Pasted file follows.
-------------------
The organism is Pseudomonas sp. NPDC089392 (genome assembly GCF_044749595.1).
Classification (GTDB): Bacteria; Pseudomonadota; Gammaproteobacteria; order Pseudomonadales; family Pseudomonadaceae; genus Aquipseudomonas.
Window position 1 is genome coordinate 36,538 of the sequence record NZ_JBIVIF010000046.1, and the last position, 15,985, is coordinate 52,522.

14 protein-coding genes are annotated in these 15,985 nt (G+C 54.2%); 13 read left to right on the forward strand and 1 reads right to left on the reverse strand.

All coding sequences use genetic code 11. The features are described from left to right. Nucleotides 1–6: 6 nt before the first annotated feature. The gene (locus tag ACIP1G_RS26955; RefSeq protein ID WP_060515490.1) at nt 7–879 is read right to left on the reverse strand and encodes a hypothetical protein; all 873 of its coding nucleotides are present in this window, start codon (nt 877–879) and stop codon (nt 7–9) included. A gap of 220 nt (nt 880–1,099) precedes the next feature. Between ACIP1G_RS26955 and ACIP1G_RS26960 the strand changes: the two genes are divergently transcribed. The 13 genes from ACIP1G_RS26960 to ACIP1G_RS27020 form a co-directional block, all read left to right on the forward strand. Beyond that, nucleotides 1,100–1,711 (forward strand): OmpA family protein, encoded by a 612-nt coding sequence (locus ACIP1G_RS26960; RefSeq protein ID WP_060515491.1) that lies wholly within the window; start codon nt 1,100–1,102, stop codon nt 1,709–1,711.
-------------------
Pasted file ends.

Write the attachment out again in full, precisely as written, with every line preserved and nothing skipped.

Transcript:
The organism is Pseudomonas sp. NPDC089392 (genome assembly GCF_044749595.1).
Classification (GTDB): Bacteria; Pseudomonadota; Gammaproteobacteria; order Pseudomonadales; family Pseudomonadaceae; genus Aquipseudomonas.
Window position 1 is genome coordinate 36,538 of the sequence record NZ_JBIVIF010000046.1, and the last position, 15,985, is coordinate 52,522.

14 protein-coding genes are annotated in these 15,985 nt (G+C 54.2%); 13 read left to right on the forward strand and 1 reads right to left on the reverse strand.

All coding sequences use genetic code 11. The features are described from left to right. Nucleotides 1–6: 6 nt before the first annotated feature. The gene (locus tag ACIP1G_RS26955; RefSeq protein ID WP_060515490.1) at nt 7–879 is read right to left on the reverse strand and encodes a hypothetical protein; all 873 of its coding nucleotides are present in this window, start codon (nt 877–879) and stop codon (nt 7–9) included. A gap of 220 nt (nt 880–1,099) precedes the next feature. Between ACIP1G_RS26955 and ACIP1G_RS26960 the strand changes: the two genes are divergently transcribed. The 13 genes from ACIP1G_RS26960 to ACIP1G_RS27020 form a co-directional block, all read left to right on the forward strand. Beyond that, nucleotides 1,100–1,711 (forward strand): OmpA family protein, encoded by a 612-nt coding sequence (locus ACIP1G_RS26960; RefSeq protein ID WP_060515491.1) that lies wholly within the window; start codon nt 1,100–1,102, stop codon nt 1,709–1,711.